Turkmen cuisine with Bayramgül Annagurban
and her recipe for fitchi

Melons in Turkmenistan

Eziz Annagurban

Turkmenistan

Turkmenistan isn’t just one of the least densely populated countries in the world – it’s also one of the least visited. Bayramgül runs the website TurkmenKitchen.com, together with her daughter & photographer Mähri, to provide us with a rare insight in this Central Asian country’s food culture, where its 400 distinct varieties of melons are celebrated with Gawun Baýramy, or Melon Day.

What food did you grow up eating?
“When I was growing up, my mother often used gowurdak as a base for the meals she cooked. Gowurdak is mutton or beef that has been slowly cooked in its own rendered fat (tallow) and then preserved by allowing it to cool in the tallow. She would scoop out a large spoonful from the enamel pot and begin creating her hearty meals, such as unash (noodle soup) and batyrma (vegetable stew).”

Animal fat makes its appearance in cuisines from all over the world, often under different names. Gowurdak reminds of the French dish rillettes, traditionally made with different cuts of pork, such as belly or shoulder. When the fat solidifies after slow-cooking, it creates an airtight seal – preventing the meat (or fish) from spoiling by keeping oxygen out. Fat-capped food often keeps for months. 
“The by-product of tallow is known as jigirdek in Turkmen, or cracklings in English. It’s the solid material that remains after rendering out the fat. We eat it is as a snack or incorporate it in çörek, the Turkmen flatbread.”

Bread is rather important in Turkmenistan, isn’t it?
“Turkmens love their bread and meat, and a combination of the two is always a winner for us. What’s most notable about Turkmen dishes is that they consist of few ingredients, with seasoning limited to just salt and black pepper, and yet they are rich in flavour and leave you extremely satisfied.”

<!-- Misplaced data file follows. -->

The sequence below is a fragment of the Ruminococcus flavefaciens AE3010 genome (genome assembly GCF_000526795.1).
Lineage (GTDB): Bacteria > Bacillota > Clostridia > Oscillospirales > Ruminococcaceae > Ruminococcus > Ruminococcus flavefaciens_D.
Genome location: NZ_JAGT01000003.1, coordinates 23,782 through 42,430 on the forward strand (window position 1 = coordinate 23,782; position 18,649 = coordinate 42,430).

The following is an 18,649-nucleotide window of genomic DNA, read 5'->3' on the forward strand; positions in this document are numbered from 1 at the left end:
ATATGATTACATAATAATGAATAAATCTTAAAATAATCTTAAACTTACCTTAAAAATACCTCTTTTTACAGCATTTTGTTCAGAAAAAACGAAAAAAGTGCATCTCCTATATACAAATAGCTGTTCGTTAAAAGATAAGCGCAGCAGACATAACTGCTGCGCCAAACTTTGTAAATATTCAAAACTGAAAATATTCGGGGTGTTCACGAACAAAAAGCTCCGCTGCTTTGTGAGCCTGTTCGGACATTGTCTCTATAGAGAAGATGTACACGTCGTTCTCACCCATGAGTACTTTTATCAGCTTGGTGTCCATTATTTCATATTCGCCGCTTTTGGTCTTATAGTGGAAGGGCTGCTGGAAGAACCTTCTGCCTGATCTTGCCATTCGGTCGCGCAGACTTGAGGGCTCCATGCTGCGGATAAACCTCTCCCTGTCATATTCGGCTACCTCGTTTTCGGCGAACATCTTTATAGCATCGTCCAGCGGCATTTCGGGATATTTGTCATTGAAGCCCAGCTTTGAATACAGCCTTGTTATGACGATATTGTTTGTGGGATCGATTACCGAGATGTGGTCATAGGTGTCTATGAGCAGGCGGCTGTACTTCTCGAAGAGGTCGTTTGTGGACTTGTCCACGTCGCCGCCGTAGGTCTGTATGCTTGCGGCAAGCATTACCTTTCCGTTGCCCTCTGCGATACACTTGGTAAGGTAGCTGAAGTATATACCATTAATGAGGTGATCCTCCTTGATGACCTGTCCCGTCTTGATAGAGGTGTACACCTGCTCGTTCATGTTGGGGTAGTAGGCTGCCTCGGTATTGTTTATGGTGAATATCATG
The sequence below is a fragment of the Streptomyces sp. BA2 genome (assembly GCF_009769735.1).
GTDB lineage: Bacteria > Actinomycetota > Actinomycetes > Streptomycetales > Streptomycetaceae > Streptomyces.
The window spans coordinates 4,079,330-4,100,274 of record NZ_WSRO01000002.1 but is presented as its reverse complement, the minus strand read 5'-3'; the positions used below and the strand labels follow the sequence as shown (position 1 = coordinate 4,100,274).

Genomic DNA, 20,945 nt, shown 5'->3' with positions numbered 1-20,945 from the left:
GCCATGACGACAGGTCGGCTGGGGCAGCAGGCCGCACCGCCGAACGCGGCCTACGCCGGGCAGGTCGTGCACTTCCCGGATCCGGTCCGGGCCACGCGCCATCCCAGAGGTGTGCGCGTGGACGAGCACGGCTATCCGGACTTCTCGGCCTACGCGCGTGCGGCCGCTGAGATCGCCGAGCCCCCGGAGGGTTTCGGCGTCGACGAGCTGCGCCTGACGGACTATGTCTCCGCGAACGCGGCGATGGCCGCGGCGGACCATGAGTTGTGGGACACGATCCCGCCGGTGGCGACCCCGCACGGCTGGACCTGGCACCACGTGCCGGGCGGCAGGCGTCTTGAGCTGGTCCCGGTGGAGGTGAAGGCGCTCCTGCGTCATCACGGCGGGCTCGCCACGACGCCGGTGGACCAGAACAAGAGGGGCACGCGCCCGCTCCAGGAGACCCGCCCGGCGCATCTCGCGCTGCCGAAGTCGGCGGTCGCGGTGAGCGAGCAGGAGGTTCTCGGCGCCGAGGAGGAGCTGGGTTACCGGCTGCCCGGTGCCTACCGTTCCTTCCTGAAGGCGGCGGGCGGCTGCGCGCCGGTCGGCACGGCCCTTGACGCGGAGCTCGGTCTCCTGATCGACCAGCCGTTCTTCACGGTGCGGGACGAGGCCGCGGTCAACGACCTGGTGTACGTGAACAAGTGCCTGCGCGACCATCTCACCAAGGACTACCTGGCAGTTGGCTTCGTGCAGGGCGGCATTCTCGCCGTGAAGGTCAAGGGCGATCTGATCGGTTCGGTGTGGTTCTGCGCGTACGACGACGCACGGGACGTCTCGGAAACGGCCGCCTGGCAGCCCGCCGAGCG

“But my favourite dish is actually palaw (pilav): steamed rice with fried carrots, onions and chunks of beef, mutton or chicken. It’s simple but so good – and arguably the ultimate Turkmen dish.”

Turkmenistan is largely covered by desert. The Karakum desert spans eighty per cent of its surface, where camel rearing is still an important source of income. 
“Dishes with camel meat are common in these smaller, desert villages. There even is a fermented camel drink called chal. It’s like sparkling water, but with a sour, milky taste.”

But the Turkmen drink of choice is tea, right?
“In a Turkmen home, a guest is always served tea before and after a meal. The tea, usually green, is accompanied by raisins, dried apricots and, most notably, kak, which is braided dried melon.”

Gelin Budu – Bride’s Thighs

TurkmenKitchen.com

"Gelin budu, or 'bride’s thighs', is the Iraqi - Turkmen name for these soft and golden, meat-stuffed croquettes. It has a delicious crust of kneaded rice!"

Bayramgül Annagurban

But unfortunately, Turkmenistan isn’t just about tea, peace and quiet. Turkmenistan became independent after the Soviet Union’s dissolution in 1991, and has since been ruled by two of the most totalitarian dictators of modern history -  Saparmurat Niyazov (who passed away in 2006) and his successor Gurbanguly Berdimuhamedow since then. Turkmenistan is infamous for its issues with human rights. Freedom of press, or the lack thereof, is one of them.